DOT Now Projects HTF To Stay Solvent Until May 2016

September 10, 2015

New estimates from the U.S. Department of Transportation show that the $8.1 billion bailout of the Highway Trust Fund enacted in August, combined with a slight uptick in projected gasoline, diesel, and trucking excise taxes, put the Trust Fund in shape to stay solvent at current law spending levels through May 2016.

According to the DOT weekly projections made in mid-August, balances in the HTF Highway Account will drop below $4 billion in December and go to as little as $2.8 billion in January before slowly increasing back to almost $5 billion at the end of February. Balances in the Highway Account would then drop back below $4 billion around Memorial Day and continue a drop to zero by the end of July 2016. Balances in the Mass Transit Account would stay above $1 billion until June 2016. The chart below shows DOT’s latest weekly projections.


How is it possible that a bailout of the Trust Fund designed to get it to mid-December can instead last five months longer? First of all, as mentioned above, the revenue situation has improved slightly in the new budget estimates that came out in August, after Congress had enacted the $8.1 billion transfer. We don’t have access to the revised White House Office of Management and Budget (OMB)/U.S. Department of the Treasury excise tax forecast, but the Joint Committee on Taxation’s Congressional forecast has projected FY 2015 HTF tax revenues increase by about $690 million in the August estimate (compared to the earlier March estimate) and the FY 2016 projection is up $750 million, and at least one-third of that will be deposited in the HTF prior to June 2016. So the HTF tax situation between now and summer 2016 has gotten about a billion dollars better.

More importantly, it has not exactly been a secret that the Trust Fund runs a surplus during the cold weather months, when construction activity slows down dramatically. The Federal Highway Administration has posted online the month-by-month cash flow totals for the Highway Trust Fund going back eight years. Using that data, we can see that the Highway Account of the HTF comes close to breaking even in November and December, and runs a small but steady surplus during January and February, and at least breaks even during March and April.


So any solution that keeps the HTF solvent through the first week of January inherently keeps it solvent until April, at least.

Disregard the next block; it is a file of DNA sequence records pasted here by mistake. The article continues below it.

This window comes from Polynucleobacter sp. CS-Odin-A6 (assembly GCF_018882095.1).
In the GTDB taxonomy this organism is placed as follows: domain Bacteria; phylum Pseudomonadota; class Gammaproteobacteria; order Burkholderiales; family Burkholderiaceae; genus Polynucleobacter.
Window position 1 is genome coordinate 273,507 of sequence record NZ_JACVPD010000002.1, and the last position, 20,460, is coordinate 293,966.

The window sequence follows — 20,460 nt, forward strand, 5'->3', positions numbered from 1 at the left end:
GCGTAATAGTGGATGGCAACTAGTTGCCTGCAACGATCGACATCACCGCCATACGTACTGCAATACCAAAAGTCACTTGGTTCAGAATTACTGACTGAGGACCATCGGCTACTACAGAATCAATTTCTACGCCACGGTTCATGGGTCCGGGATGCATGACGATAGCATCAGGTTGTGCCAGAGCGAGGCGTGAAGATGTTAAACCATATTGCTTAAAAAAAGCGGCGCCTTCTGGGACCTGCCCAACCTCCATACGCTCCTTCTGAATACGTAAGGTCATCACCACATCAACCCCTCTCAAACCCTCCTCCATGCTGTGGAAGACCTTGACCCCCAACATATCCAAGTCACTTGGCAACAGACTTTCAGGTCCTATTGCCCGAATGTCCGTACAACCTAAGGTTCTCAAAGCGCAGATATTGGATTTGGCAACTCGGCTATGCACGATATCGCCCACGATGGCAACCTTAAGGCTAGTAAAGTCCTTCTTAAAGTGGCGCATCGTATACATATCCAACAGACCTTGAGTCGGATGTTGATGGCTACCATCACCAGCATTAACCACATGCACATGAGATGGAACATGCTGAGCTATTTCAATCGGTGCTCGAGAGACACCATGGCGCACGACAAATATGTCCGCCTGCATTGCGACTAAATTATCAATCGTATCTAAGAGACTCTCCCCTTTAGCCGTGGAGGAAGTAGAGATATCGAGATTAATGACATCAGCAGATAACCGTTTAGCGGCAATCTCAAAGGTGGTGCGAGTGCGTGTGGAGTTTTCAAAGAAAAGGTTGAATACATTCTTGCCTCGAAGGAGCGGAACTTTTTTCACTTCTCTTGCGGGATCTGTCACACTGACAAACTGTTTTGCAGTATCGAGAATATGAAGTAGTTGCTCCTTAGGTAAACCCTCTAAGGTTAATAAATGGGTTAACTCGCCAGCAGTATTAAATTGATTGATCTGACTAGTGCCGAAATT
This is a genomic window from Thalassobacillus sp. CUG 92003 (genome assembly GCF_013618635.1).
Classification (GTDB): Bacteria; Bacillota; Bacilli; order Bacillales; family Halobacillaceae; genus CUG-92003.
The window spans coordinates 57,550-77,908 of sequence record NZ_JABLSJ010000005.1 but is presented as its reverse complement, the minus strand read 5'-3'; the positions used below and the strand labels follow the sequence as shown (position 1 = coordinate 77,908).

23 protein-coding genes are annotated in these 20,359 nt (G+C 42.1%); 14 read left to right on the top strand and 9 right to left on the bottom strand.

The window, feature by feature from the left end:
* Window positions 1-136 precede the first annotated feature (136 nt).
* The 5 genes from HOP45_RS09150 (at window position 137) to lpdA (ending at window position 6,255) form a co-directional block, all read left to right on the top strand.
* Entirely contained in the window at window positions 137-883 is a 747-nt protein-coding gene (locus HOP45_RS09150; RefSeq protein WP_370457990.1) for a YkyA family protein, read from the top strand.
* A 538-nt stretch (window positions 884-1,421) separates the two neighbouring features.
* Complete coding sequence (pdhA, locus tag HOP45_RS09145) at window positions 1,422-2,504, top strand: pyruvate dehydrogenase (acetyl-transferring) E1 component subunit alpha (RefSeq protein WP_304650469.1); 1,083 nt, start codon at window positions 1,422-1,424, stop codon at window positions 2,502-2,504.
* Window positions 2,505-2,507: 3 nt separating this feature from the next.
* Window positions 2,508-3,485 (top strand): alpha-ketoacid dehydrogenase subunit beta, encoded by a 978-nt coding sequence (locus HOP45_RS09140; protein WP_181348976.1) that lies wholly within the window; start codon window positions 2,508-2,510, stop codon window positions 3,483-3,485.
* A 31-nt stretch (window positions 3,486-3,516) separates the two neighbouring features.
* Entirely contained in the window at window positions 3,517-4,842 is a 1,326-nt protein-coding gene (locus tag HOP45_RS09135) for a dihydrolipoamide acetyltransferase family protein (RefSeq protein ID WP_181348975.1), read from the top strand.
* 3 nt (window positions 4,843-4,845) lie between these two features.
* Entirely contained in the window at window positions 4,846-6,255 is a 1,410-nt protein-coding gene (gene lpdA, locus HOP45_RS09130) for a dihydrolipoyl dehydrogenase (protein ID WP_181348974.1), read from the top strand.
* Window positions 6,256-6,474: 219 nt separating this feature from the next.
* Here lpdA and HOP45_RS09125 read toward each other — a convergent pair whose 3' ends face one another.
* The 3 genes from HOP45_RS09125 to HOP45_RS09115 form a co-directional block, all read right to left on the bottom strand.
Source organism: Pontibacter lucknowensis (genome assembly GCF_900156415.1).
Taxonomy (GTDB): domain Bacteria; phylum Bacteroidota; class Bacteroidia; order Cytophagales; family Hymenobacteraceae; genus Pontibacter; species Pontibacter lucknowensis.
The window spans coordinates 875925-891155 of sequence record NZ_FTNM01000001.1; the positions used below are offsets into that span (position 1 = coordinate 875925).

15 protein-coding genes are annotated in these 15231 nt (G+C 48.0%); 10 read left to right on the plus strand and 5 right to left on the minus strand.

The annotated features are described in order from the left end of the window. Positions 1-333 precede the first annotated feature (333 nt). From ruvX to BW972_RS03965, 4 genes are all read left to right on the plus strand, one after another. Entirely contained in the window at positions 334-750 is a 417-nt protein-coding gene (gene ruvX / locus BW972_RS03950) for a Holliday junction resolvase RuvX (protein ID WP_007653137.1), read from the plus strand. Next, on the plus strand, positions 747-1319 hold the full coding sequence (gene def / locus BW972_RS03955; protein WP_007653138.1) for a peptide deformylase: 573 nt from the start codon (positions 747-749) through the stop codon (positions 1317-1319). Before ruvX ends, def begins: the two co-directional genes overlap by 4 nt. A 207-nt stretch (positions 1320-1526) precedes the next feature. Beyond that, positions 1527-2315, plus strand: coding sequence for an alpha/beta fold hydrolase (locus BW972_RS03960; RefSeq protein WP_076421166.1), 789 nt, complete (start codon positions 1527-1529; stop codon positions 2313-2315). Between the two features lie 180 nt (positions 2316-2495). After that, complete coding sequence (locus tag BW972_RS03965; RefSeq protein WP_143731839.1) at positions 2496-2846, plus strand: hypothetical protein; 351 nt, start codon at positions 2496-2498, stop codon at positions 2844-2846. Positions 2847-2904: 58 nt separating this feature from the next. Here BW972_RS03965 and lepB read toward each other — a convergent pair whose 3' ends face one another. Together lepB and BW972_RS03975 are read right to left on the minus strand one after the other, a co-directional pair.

Dropping below the $4 billion “safe cushion” balance for the Highway Account is not necessarily disruptive from a cash management point of view. In the summertime, it might be – Federal Highway Administration outlays can average over $250 million per day in July, August, and September. But in January and February, FHWA outlays drop to as low as $100 million per day.

Excise taxes are deposited in the Trust Fund twice a month. Even at an average $125 million per business day of outlays, a $2 billion minimum balance should last the Highway Account three weeks in January-February. But in July-August, when daily outlays average closer to $225 million per day, $2 billion in balances would last less than two weeks.

Also, the Federal Highway Administration has changed its position on the “safe minimum balance” over the years. Here is an excerpt from a FHWA explanatory document published in 1998: “A safety cushion equal to 3 months of expenditures is recommended for the Highway Account to ensure that obligations could be liquidated (funds available to reimburse States) during an emergency until Congress acted to reduce future commitments or to increase future revenues.”

Three months of Highway Account outlays today would be a minimum balance of $11 billion, not $4 billion. (One reader suggests that the three-month minimum may have been a holdover from the days when FHWA processed repayment requests in the form of paper vouchers which were then paid with paper checks, through the U.S. Postal Service. But that raises the question: if the states would wait a week or two before getting a check in the mail from 1916 until the last decade, will a couple of days’ wait on getting a wire transfer make a difference now?)

And finally, to put the $4 billion threshold in more perspective, ask yourself: do you remember the September 2013 HTF funding crisis, where the state highway programs collapsed in on themselves due to a lack of federal funding, forcing massive job losses project suspensions, and causing massive public unrest? No? Well, according to FHWA, these were the HTF Highway Account end-of-week balances for the four weeks of September and the first week of October 2013:


So going below $4 billion, even for weeks at a time, is not necessarily disruptive, and even dipping below $2 billion for a few days is not the end of the world. (The difference is that in September 2013, FHWA had funding authorizations good for another year and was waiting for a $9.7 billion transfer from the general fund provided in the MAP-21 law that would not take effect until October 2014.)

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